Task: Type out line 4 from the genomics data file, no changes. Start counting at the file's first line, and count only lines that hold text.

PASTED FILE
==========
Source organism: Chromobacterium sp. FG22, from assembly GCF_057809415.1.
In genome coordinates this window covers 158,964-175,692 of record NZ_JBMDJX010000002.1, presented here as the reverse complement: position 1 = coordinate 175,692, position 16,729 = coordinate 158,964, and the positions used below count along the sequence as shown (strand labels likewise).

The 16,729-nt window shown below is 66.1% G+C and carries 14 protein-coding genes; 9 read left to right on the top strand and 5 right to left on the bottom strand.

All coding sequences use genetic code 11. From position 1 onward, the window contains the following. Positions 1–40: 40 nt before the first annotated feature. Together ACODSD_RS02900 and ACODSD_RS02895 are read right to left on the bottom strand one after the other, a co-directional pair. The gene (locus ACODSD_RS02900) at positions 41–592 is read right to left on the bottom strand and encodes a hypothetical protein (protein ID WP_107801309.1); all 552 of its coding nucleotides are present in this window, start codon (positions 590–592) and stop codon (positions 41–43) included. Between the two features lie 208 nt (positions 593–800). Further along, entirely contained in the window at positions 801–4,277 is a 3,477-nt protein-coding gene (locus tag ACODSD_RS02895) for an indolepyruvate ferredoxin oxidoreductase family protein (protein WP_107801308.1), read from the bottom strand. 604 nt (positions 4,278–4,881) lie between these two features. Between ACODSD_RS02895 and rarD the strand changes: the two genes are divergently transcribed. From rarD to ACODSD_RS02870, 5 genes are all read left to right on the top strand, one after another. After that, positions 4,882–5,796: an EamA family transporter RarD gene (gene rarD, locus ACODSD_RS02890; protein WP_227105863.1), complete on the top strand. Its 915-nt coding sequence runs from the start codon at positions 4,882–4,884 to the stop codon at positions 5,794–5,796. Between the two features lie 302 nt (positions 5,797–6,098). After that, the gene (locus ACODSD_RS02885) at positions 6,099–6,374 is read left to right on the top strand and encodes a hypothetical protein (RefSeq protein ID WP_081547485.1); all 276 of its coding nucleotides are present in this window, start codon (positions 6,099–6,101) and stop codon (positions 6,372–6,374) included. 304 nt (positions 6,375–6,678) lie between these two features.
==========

All coding sequences use genetic code 11. From position 1 onward, the window contains the following. Positions 1–40: 40 nt before the first annotated feature. Together ACODSD_RS02900 and ACODSD_RS02895 are read right to left on the bottom strand one after the other, a co-directional pair. The gene (locus ACODSD_RS02900) at positions 41–592 is read right to left on the bottom strand and encodes a hypothetical protein (protein ID WP_107801309.1); all 552 of its coding nucleotides are present in this window, start codon (positions 590–592) and stop codon (positions 41–43) included. Between the two features lie 208 nt (positions 593–800). Further along, entirely contained in the window at positions 801–4,277 is a 3,477-nt protein-coding gene (locus tag ACODSD_RS02895) for an indolepyruvate ferredoxin oxidoreductase family protein (protein WP_107801308.1), read from the bottom strand. 604 nt (positions 4,278–4,881) lie between these two features. Between ACODSD_RS02895 and rarD the strand changes: the two genes are divergently transcribed. From rarD to ACODSD_RS02870, 5 genes are all read left to right on the top strand, one after another. After that, positions 4,882–5,796: an EamA family transporter RarD gene (gene rarD, locus ACODSD_RS02890; protein WP_227105863.1), complete on the top strand. Its 915-nt coding sequence runs from the start codon at positions 4,882–4,884 to the stop codon at positions 5,794–5,796. Between the two features lie 302 nt (positions 5,797–6,098). After that, the gene (locus ACODSD_RS02885) at positions 6,099–6,374 is read left to right on the top strand and encodes a hypothetical protein (RefSeq protein ID WP_081547485.1); all 276 of its coding nucleotides are present in this window, start codon (positions 6,099–6,101) and stop codon (positions 6,372–6,374) included. 304 nt (positions 6,375–6,678) lie between these two features.